TENT-A1 Trial User Experience Data: Usability of Bimodal Neuromodulation to Treat Tinnitus
In late 2020, the results of the first large scale clinical trial of Lenire to treat tinnitus, TENT-A1, were published in the scientific journal Science Translational Medicine. The paper focused primarily on the treatment outcomes for patients – did their tinnitus symptoms improve?
This is typical of research papers from clinical trials which are peer-reviewed before a scientific journal publishes them. It’s obviously important to focus on what the outcomes were for the patients’ symptoms, particularly if the research is into a promising treatment such as bimodal neuromodulation for tinnitus. However, during clinical trials like TENT-A1 there are many other data points gathered such as:
- How comfortable was the device?
- How easy was it to fit treatment with it into your daily schedule?
- Did the patient understand how to use it?
These are important things to understand. If a treatment is shown to work in a trial, it’s even better if it’s easy-to-use and easily accessible for patients. That means it could be more likely to have success in the real-world in less controlled environments than clinical trials, especially in the medical device field where the characteristics of different devices and how they are used can vary greatly.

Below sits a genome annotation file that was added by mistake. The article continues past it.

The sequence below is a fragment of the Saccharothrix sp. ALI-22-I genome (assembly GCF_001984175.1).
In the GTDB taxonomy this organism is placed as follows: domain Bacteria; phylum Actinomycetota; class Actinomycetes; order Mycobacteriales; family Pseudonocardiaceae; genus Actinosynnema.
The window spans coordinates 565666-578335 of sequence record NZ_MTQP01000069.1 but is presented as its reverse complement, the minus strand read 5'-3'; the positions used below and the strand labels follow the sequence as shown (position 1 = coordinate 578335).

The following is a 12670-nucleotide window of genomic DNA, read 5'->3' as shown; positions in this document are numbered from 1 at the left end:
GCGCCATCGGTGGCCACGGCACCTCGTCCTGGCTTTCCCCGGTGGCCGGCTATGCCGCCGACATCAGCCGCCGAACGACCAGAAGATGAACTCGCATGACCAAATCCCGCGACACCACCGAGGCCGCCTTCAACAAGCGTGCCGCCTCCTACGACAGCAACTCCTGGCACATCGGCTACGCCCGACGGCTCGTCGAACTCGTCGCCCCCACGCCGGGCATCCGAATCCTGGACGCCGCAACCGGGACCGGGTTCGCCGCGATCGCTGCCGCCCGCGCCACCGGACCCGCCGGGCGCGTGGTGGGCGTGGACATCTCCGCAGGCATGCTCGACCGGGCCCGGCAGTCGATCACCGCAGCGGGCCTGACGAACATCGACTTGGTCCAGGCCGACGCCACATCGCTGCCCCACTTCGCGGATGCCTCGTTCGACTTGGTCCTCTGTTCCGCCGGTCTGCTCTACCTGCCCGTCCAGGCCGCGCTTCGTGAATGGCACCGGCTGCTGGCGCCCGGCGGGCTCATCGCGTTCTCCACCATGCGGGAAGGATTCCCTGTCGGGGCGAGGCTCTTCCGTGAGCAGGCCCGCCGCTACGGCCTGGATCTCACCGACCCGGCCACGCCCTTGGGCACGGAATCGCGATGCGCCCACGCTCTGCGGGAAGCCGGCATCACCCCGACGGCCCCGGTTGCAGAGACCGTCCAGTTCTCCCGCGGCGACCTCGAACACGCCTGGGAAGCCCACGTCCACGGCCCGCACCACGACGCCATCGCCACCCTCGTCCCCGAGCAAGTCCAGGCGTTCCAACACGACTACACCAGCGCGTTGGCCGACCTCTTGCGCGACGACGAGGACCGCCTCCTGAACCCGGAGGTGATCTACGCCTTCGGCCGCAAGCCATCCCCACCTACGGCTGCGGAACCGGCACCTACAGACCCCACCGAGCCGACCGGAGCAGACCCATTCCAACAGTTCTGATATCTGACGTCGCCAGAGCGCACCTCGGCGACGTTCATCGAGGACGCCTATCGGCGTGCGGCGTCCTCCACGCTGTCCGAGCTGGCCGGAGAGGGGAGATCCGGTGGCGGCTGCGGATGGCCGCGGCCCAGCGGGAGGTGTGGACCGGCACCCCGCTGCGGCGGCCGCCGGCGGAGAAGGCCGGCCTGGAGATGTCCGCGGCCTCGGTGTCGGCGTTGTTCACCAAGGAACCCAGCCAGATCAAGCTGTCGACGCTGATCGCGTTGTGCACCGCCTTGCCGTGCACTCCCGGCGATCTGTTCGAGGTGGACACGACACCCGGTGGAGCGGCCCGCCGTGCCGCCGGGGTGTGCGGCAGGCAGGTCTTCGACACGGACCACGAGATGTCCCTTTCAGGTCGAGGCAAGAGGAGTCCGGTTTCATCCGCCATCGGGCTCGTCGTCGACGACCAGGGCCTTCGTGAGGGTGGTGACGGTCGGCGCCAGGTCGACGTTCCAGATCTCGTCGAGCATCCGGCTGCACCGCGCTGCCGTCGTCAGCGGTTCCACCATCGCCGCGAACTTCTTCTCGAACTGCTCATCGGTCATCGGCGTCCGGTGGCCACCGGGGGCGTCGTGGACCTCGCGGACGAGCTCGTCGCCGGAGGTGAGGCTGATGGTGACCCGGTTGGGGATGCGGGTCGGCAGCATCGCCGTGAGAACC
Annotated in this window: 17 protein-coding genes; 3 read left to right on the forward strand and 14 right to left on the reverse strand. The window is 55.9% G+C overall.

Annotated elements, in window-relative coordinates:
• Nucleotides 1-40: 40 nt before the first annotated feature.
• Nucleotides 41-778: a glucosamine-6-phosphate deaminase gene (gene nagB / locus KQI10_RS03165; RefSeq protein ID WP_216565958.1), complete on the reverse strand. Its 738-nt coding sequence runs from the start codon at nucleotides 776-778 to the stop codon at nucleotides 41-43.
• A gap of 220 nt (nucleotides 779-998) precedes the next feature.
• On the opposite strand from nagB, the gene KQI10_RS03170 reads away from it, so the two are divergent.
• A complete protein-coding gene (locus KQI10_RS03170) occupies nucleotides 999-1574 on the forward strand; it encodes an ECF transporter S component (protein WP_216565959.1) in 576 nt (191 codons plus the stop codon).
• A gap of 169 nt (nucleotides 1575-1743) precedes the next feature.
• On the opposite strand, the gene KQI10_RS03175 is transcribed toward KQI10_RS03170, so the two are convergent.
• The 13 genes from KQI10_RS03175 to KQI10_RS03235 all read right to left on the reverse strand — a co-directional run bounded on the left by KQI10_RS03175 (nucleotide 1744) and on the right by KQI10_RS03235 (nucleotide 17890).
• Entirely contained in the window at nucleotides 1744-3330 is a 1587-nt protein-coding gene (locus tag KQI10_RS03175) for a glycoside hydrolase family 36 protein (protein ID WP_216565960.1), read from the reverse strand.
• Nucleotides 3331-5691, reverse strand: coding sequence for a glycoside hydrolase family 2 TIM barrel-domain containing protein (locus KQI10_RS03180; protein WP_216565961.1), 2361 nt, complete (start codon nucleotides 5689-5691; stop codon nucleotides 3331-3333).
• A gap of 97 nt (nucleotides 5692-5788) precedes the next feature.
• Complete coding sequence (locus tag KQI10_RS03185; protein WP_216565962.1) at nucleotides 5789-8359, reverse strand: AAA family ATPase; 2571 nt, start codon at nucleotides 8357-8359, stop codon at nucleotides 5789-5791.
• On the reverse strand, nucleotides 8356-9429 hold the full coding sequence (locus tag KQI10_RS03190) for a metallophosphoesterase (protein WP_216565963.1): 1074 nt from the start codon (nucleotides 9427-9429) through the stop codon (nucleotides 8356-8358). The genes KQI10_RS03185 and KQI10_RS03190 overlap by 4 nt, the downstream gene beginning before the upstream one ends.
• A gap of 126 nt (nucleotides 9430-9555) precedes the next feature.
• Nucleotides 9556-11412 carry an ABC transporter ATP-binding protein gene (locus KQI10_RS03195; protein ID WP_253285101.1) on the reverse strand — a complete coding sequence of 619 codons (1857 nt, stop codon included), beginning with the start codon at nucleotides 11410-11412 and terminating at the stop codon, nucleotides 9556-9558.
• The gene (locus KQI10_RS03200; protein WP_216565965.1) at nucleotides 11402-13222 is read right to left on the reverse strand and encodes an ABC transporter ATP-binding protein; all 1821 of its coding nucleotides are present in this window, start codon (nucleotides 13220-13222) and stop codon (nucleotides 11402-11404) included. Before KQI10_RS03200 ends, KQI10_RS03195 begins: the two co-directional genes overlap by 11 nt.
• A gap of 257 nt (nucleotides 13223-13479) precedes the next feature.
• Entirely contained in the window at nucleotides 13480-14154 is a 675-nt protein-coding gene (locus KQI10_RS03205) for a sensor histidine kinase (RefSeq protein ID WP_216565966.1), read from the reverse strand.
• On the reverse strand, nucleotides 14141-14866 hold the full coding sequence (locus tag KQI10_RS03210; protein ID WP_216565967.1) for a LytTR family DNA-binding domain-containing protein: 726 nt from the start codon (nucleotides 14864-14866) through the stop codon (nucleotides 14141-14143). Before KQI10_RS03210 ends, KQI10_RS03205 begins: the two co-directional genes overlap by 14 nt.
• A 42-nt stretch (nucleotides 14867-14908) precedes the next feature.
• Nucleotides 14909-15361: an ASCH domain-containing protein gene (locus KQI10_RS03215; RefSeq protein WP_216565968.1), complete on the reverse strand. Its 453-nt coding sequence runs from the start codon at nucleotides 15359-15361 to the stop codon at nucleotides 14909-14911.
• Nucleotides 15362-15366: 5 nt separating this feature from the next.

Sometimes these measures of accessibility are never published either because they are not included in the published research paper and never released by the organisations running or organising the trial.
Now, this additional information from Lenire’s clinical trials will be made available. We think it’s important to share more information about our research into treatments for tinnitus so The Hearing Review, a hearing healthcare trade publication, are publishing a series of articles about data collected during Lenire’s trials which were not yet published.
The first article, which discusses the patients’ experiences of using the device for treatment during the trial, is available here: https://hearingreview.com/hearing-loss/tinnitus/tinnitus-therapy/usability-of-bimodal-neuromodulation-to-treat-tinnitus%ef%bf%bc